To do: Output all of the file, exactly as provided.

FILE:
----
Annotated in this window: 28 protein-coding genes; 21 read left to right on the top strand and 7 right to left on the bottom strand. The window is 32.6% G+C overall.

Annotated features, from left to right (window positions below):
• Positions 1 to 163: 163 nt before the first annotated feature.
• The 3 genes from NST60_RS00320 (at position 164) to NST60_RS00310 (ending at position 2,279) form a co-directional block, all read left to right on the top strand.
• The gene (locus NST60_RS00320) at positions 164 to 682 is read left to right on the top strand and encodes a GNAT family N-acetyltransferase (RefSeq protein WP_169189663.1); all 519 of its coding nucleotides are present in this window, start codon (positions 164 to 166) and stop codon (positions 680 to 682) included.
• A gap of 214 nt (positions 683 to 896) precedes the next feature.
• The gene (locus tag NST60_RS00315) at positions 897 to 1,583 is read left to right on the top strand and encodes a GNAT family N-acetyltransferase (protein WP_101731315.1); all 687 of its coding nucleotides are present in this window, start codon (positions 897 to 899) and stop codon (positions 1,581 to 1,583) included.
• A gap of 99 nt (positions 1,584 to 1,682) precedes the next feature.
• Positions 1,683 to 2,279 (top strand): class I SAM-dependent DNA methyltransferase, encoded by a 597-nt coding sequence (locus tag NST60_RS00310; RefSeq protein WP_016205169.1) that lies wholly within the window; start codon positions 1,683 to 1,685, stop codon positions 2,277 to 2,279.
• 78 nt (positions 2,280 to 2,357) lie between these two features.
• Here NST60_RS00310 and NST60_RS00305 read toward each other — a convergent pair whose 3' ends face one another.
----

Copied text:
Annotated in this window: 28 protein-coding genes; 21 read left to right on the top strand and 7 right to left on the bottom strand. The window is 32.6% G+C overall.

Annotated features, from left to right (window positions below):
• Positions 1 to 163: 163 nt before the first annotated feature.
• The 3 genes from NST60_RS00320 (at position 164) to NST60_RS00310 (ending at position 2,279) form a co-directional block, all read left to right on the top strand.
• The gene (locus NST60_RS00320) at positions 164 to 682 is read left to right on the top strand and encodes a GNAT family N-acetyltransferase (RefSeq protein WP_169189663.1); all 519 of its coding nucleotides are present in this window, start codon (positions 164 to 166) and stop codon (positions 680 to 682) included.
• A gap of 214 nt (positions 683 to 896) precedes the next feature.
• The gene (locus tag NST60_RS00315) at positions 897 to 1,583 is read left to right on the top strand and encodes a GNAT family N-acetyltransferase (protein WP_101731315.1); all 687 of its coding nucleotides are present in this window, start codon (positions 897 to 899) and stop codon (positions 1,581 to 1,583) included.
• A gap of 99 nt (positions 1,584 to 1,682) precedes the next feature.
• Positions 1,683 to 2,279 (top strand): class I SAM-dependent DNA methyltransferase, encoded by a 597-nt coding sequence (locus tag NST60_RS00310; RefSeq protein WP_016205169.1) that lies wholly within the window; start codon positions 1,683 to 1,685, stop codon positions 2,277 to 2,279.
• 78 nt (positions 2,280 to 2,357) lie between these two features.
• Here NST60_RS00310 and NST60_RS00305 read toward each other — a convergent pair whose 3' ends face one another.